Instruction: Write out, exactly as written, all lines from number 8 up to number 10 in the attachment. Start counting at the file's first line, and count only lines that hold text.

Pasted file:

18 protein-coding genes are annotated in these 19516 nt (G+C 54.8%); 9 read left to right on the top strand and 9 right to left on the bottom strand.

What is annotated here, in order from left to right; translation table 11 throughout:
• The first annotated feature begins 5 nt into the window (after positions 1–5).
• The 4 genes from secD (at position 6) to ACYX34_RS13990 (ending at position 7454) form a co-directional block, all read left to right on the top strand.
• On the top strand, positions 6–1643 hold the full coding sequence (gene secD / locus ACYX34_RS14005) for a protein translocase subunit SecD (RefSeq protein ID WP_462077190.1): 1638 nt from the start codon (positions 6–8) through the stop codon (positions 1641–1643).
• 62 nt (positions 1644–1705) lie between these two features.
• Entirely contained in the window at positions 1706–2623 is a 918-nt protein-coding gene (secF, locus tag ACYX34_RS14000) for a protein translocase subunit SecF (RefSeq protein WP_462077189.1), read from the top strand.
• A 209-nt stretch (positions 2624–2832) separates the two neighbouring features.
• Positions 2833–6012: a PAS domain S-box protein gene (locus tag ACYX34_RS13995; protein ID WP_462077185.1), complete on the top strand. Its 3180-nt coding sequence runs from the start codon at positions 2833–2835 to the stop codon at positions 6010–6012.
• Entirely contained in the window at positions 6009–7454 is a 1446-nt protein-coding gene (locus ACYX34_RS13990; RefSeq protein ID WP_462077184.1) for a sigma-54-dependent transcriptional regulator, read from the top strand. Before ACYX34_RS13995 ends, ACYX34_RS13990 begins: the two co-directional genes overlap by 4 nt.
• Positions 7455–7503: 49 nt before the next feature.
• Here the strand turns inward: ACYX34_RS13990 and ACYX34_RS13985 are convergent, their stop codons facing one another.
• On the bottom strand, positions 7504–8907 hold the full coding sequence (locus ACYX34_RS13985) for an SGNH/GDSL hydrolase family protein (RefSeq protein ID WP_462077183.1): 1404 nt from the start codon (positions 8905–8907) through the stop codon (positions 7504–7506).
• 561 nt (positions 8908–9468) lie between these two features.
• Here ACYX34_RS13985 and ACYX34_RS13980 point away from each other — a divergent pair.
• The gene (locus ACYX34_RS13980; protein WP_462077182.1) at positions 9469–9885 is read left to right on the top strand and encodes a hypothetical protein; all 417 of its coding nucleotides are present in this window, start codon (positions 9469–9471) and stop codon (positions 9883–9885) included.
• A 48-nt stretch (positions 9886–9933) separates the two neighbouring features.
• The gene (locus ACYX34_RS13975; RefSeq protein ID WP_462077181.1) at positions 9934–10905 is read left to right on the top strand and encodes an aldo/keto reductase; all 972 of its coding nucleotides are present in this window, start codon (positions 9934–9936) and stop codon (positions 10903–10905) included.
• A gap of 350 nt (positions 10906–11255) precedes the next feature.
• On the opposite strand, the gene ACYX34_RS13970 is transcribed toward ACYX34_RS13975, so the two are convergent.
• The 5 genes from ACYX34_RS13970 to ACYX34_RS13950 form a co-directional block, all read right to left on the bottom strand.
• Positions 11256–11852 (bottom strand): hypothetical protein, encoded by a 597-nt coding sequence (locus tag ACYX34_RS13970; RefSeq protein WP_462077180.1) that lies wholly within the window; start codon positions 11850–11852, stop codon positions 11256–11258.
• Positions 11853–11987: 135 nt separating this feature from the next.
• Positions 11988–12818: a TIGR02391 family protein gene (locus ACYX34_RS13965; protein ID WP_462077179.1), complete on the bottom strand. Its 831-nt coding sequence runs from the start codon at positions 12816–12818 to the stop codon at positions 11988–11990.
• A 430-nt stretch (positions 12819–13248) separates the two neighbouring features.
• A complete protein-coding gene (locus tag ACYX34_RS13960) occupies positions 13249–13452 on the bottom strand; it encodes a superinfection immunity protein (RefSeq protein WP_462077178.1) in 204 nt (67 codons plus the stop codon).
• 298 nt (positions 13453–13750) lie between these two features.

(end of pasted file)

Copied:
• A 209-nt stretch (positions 2624–2832) separates the two neighbouring features.
• Positions 2833–6012: a PAS domain S-box protein gene (locus tag ACYX34_RS13995; protein ID WP_462077185.1), complete on the top strand. Its 3180-nt coding sequence runs from the start codon at positions 2833–2835 to the stop codon at positions 6010–6012.
• Entirely contained in the window at positions 6009–7454 is a 1446-nt protein-coding gene (locus ACYX34_RS13990; RefSeq protein ID WP_462077184.1) for a sigma-54-dependent transcriptional regulator, read from the top strand. Before ACYX34_RS13995 ends, ACYX34_RS13990 begins: the two co-directional genes overlap by 4 nt.